InstantLabs will co-develop and commercialize a new Ictalurid catfish species identification test as part of a Cooperative Research and Development Agreement (CRADA) with the U.S. Food and Drug Administration (FDA). In accordance with U.S. Farm Bill legislation, only members of the Ictalurid family can be legally marketed as catfish within the United States.            

InstantLabs’ DNA-based technology will provide accurate species verification in hours at the point-of need rather than requiring samples be sent to centralized labs for sequencing, which often leads to a delay of one to two weeks. The FDA-InstantLabs CRADA will provide the tools needed by seafood wholesalers and processors, as well as government regulators, to ensure that catfish can be identified quickly and accurately.                    

U.S. catfish have ranked among the top eight domestically consumed seafoods for the past several years, but consumption has fallen as a result of the increasing sales of Pangasiidae fish mislabeled as catfish. The Pangasiid fish family farmed in Southeast Asia is often misrepresented as the more expensive U.S. catfish, costing consumers millions of dollars. Since 2011, per capita Pangasiid consumption has increased more rapidly than U.S. catfish, according to a March 23, 2015 Wall Street Journal article.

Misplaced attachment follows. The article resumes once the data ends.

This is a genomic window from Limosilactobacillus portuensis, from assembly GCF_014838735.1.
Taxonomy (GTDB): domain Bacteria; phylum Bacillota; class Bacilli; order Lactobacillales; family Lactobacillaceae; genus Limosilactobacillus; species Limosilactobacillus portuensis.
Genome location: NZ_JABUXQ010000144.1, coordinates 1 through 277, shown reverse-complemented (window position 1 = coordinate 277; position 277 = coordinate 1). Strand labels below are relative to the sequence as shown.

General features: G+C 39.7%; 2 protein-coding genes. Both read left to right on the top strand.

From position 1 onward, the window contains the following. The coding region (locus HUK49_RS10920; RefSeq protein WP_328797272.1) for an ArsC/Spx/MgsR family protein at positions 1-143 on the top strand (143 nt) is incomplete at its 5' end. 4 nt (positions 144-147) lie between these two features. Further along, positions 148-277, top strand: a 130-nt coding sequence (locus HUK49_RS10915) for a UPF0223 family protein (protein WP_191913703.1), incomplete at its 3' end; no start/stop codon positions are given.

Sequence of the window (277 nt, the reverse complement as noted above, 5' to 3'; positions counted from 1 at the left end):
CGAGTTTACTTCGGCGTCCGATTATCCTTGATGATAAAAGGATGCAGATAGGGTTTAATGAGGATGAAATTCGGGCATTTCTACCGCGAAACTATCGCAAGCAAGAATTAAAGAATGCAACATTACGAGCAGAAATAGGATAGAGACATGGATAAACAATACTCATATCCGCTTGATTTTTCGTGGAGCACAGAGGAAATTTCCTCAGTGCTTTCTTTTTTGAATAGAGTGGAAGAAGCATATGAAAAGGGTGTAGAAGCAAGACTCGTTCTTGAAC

“InstantLabs’ technology offers a rapid, reliable solution to the increasing challenges of protecting U.S-produced catfish from cheaper imports that may not meet US production standards,” says Steven Guterman, CEO of InstantLabs. “The ability to confirm the species of a fish fillet in under 2 hours is a game changer for the industry.”

The National Oceanic and Atmospheric Administration reports that Pangasiid frozen fillets shipped to the U.S. rose to 215 million pounds in 2014, up from 7 million pounds in 2004. The imports are now valued at more than $300 million a year, according to the agency. U.S. farm- raised catfish production has fallen by nearly 50 percent from 630 million pounds in 2004 to 340 million pounds in 2012, the most recent data available.